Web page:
Author: IPKat |
28 Aug 2012 | 13:46
At an event hosted by UCL's Institute of Brand and Innovation Law earlier this summer, Randall Ray Rader, Chief Judge of the US Court of Appeals for the Federal Circuit, valiantly attempted to defend the jury system in patent cases in the face of some trade mark provocation.
Judge Rader, who has tried "as many patent jury trials as anyone", argued that juries "do as well as judges" and, when interviewed afterwards, explained that the juries showed that "they do understand complex technology". But do they understand complex technology and damages calculations?
The judge's statement and the question with which the previous paragraph concludes are both worth holding up to scrutiny in light of the jury ruling in the Apple v Samsung dispute in the US. Even readers of the red-top press and children's comics will probably be well apprised of this case by now, although they might be forgiven for confusing this case with the seeming millions of other Apple v Samsung, Apple v The World, The World v Apple-type disputes that have been plaguing courts across the globe.
In summary, in this latest US installment of the saga, Apple brought a patent infringement case against Samsung for infringement of three patents - US Patent No. 7,469,381 relating to "list scrolling and document translation, scaling and rotation on a touch-screen display", US Patent No. 7,844,915 relating to an "application for programming interfaces for scrolling operations" and US Patent No. 7,864,163 relating to a "method for displaying at least a portion of a structured electronic document", as well as four design patents: US Patent Nos. D504,889, D593,087, D618,677 and D604,305.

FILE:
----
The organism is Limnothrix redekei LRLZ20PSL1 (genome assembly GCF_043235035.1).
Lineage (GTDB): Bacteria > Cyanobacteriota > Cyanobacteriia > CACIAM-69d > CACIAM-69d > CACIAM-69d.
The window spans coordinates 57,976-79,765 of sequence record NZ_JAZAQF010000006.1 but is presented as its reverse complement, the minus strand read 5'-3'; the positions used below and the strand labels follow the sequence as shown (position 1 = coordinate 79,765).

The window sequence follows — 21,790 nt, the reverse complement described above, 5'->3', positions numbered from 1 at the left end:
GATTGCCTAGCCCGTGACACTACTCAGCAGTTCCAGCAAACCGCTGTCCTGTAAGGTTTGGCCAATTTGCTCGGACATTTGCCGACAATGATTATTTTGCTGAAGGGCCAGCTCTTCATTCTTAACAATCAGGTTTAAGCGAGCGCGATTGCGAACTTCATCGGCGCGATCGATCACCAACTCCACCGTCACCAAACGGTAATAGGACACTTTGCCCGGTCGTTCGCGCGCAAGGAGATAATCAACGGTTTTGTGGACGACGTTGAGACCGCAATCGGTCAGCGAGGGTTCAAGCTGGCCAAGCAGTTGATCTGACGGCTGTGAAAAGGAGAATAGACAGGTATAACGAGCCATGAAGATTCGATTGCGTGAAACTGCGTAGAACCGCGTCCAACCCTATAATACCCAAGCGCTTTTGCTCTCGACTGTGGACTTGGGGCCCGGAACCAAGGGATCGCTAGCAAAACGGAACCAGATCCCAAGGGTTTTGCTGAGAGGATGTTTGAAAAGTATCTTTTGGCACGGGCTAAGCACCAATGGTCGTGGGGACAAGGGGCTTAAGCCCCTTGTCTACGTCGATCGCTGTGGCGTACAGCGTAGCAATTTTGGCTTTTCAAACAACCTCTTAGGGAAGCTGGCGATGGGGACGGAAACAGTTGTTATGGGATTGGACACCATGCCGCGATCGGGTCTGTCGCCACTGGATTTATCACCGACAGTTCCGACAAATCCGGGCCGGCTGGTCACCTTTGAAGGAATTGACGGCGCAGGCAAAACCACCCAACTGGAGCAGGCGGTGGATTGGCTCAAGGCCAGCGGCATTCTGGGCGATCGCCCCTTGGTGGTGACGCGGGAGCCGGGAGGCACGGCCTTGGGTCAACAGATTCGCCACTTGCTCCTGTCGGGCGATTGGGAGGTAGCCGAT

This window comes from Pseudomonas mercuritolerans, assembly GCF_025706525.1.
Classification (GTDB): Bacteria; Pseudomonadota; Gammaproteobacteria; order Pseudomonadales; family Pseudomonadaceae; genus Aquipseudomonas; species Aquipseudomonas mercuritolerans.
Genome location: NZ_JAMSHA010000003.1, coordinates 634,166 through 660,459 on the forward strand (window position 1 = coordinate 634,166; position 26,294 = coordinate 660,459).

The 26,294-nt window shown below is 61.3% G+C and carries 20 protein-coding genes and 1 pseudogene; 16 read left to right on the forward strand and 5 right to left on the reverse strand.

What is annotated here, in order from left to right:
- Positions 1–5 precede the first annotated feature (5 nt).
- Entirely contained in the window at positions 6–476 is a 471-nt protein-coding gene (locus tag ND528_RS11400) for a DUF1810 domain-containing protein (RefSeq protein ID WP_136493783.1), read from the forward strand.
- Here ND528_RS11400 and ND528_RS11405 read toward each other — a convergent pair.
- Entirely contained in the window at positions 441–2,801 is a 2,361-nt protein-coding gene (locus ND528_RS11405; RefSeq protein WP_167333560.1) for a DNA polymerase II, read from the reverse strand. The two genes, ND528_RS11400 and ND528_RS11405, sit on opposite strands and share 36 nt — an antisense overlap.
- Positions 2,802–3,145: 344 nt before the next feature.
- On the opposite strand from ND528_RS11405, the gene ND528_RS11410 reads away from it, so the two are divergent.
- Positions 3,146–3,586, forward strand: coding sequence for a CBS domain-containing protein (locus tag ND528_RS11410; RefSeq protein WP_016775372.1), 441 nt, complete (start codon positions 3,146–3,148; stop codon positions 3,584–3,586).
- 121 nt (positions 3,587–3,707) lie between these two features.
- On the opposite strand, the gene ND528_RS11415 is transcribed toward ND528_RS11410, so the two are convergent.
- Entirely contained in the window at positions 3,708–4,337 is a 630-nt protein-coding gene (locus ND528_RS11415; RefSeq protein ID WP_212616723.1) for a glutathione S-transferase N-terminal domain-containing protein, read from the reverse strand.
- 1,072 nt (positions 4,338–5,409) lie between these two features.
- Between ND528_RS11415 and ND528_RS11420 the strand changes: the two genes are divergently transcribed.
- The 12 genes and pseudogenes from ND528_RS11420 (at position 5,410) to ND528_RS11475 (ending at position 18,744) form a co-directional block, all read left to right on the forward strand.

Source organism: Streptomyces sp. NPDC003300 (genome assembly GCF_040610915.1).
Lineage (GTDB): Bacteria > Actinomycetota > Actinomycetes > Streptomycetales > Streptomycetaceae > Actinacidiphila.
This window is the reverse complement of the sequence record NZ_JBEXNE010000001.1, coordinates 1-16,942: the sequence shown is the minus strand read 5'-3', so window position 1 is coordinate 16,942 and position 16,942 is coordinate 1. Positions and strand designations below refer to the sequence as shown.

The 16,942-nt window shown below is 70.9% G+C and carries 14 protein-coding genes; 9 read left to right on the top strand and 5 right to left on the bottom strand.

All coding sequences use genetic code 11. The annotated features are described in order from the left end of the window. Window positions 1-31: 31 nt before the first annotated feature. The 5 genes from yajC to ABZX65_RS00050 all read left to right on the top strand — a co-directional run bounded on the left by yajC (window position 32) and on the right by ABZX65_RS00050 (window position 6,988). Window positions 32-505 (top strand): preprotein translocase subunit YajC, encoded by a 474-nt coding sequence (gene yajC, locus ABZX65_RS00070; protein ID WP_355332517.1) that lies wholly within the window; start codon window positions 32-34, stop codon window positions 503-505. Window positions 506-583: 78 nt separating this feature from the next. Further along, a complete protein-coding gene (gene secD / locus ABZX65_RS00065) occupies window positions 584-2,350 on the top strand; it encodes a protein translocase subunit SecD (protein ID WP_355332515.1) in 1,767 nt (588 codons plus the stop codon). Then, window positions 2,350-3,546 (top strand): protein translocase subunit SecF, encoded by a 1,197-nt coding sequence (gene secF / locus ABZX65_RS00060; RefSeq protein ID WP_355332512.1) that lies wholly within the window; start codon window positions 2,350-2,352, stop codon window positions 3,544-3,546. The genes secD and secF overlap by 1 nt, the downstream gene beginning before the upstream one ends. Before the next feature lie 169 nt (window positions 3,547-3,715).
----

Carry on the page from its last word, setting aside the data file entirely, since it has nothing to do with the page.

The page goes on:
The main design patent at issue was the '889 design patent which claimed the "the ornamental design for an electronic device" with depictions of the rounded cornered tablet. Samsung counterclaimed for infringement of six of its own patents.
After a three-week trial, the jury gave its verdict. Seven Californian men and two women found that Samsung had infringed all Apple's patents and design patents, except the famous '889 design patent. They also found that Apple had not infringed any of Samsung's patents.
And how did the jury calculate damages? Well, armed with these jury instructions, they did what most people seem to do when faced with the dark art of calculating patent infringement damages: they stuck their nine figures in the air, filled out a form, and came up with a number. Apple sought damages based on lost profits for some of Samsung's sales and a reasonable royalty on the rest of Samsung's allegedly infringing sales. To prove lost profits, Apple had to show that, but for Samsung's infringement, there was a reasonable probability that it would have made the sales that Samsung made if the infringing products had not been on the market. Importantly, presiding District Judge Lucy Koh, who charmed the world when, after a receiving a 75-page briefing from Apple with 22 listed rebuttal witnesses, asked Apple's lawyers if they were "smoking crack", instructed the jury that:
"You must allocate the lost profits based upon the customer demand for the patented feature of the infringing products. That is, you must determine which profits derive from the patented invention that Samsung sells, and not from other features of the infringing products."